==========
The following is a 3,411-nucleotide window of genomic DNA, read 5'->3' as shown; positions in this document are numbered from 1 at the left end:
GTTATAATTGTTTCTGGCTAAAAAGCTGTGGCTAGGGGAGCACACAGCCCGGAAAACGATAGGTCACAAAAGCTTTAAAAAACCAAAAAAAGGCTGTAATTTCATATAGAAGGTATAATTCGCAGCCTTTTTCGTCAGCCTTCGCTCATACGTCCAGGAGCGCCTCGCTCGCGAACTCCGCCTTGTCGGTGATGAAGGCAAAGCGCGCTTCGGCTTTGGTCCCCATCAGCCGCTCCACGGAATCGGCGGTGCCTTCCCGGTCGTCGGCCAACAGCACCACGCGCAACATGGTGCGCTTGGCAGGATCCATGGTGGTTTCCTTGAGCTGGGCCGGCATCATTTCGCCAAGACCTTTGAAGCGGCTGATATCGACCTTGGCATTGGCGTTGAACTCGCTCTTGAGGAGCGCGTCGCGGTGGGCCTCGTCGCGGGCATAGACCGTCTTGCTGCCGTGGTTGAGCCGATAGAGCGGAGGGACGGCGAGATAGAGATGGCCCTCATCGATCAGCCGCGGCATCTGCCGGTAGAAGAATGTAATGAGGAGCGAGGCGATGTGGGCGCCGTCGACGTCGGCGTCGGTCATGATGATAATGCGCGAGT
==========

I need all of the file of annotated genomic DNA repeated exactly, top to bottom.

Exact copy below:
The following is a 3,411-nucleotide window of genomic DNA, read 5'->3' as shown; positions in this document are numbered from 1 at the left end:
GTTATAATTGTTTCTGGCTAAAAAGCTGTGGCTAGGGGAGCACACAGCCCGGAAAACGATAGGTCACAAAAGCTTTAAAAAACCAAAAAAAGGCTGTAATTTCATATAGAAGGTATAATTCGCAGCCTTTTTCGTCAGCCTTCGCTCATACGTCCAGGAGCGCCTCGCTCGCGAACTCCGCCTTGTCGGTGATGAAGGCAAAGCGCGCTTCGGCTTTGGTCCCCATCAGCCGCTCCACGGAATCGGCGGTGCCTTCCCGGTCGTCGGCCAACAGCACCACGCGCAACATGGTGCGCTTGGCAGGATCCATGGTGGTTTCCTTGAGCTGGGCCGGCATCATTTCGCCAAGACCTTTGAAGCGGCTGATATCGACCTTGGCATTGGCGTTGAACTCGCTCTTGAGGAGCGCGTCGCGGTGGGCCTCGTCGCGGGCATAGACCGTCTTGCTGCCGTGGTTGAGCCGATAGAGCGGAGGGACGGCGAGATAGAGATGGCCCTCATCGATCAGCCGCGGCATCTGCCGGTAGAAGAATGTAATGAGGAGCGAGGCGATGTGGGCGCCGTCGACGTCGGCGTCGGTCATGATGATAATGCGCGAGT